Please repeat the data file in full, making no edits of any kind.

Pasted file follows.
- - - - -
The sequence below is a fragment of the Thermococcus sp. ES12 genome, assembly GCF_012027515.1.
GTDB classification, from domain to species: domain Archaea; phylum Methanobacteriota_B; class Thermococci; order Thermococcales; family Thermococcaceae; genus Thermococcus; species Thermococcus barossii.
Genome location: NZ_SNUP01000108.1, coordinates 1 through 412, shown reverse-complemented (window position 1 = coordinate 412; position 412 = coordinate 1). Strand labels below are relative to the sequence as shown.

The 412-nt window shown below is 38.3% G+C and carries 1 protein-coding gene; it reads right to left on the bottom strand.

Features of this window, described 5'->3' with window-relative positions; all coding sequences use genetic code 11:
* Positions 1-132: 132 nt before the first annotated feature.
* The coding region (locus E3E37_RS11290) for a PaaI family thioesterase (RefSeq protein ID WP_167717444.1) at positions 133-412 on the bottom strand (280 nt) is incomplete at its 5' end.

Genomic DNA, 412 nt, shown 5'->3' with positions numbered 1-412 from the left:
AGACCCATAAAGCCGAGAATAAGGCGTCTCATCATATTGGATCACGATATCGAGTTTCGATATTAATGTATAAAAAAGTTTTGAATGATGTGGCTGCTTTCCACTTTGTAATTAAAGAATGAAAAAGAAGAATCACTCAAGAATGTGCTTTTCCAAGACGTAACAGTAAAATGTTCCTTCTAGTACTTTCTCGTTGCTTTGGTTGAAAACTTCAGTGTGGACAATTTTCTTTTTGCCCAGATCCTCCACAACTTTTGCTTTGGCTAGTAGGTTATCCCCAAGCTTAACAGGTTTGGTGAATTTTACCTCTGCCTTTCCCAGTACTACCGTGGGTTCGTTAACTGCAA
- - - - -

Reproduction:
The sequence below is a fragment of the Thermococcus sp. ES12 genome, assembly GCF_012027515.1.
GTDB classification, from domain to species: domain Archaea; phylum Methanobacteriota_B; class Thermococci; order Thermococcales; family Thermococcaceae; genus Thermococcus; species Thermococcus barossii.
Genome location: NZ_SNUP01000108.1, coordinates 1 through 412, shown reverse-complemented (window position 1 = coordinate 412; position 412 = coordinate 1). Strand labels below are relative to the sequence as shown.

The 412-nt window shown below is 38.3% G+C and carries 1 protein-coding gene; it reads right to left on the bottom strand.

Features of this window, described 5'->3' with window-relative positions; all coding sequences use genetic code 11:
* Positions 1-132: 132 nt before the first annotated feature.
* The coding region (locus E3E37_RS11290) for a PaaI family thioesterase (RefSeq protein ID WP_167717444.1) at positions 133-412 on the bottom strand (280 nt) is incomplete at its 5' end.

Genomic DNA, 412 nt, shown 5'->3' with positions numbered 1-412 from the left:
AGACCCATAAAGCCGAGAATAAGGCGTCTCATCATATTGGATCACGATATCGAGTTTCGATATTAATGTATAAAAAAGTTTTGAATGATGTGGCTGCTTTCCACTTTGTAATTAAAGAATGAAAAAGAAGAATCACTCAAGAATGTGCTTTTCCAAGACGTAACAGTAAAATGTTCCTTCTAGTACTTTCTCGTTGCTTTGGTTGAAAACTTCAGTGTGGACAATTTTCTTTTTGCCCAGATCCTCCACAACTTTTGCTTTGGCTAGTAGGTTATCCCCAAGCTTAACAGGTTTGGTGAATTTTACCTCTGCCTTTCCCAGTACTACCGTGGGTTCGTTAACTGCAA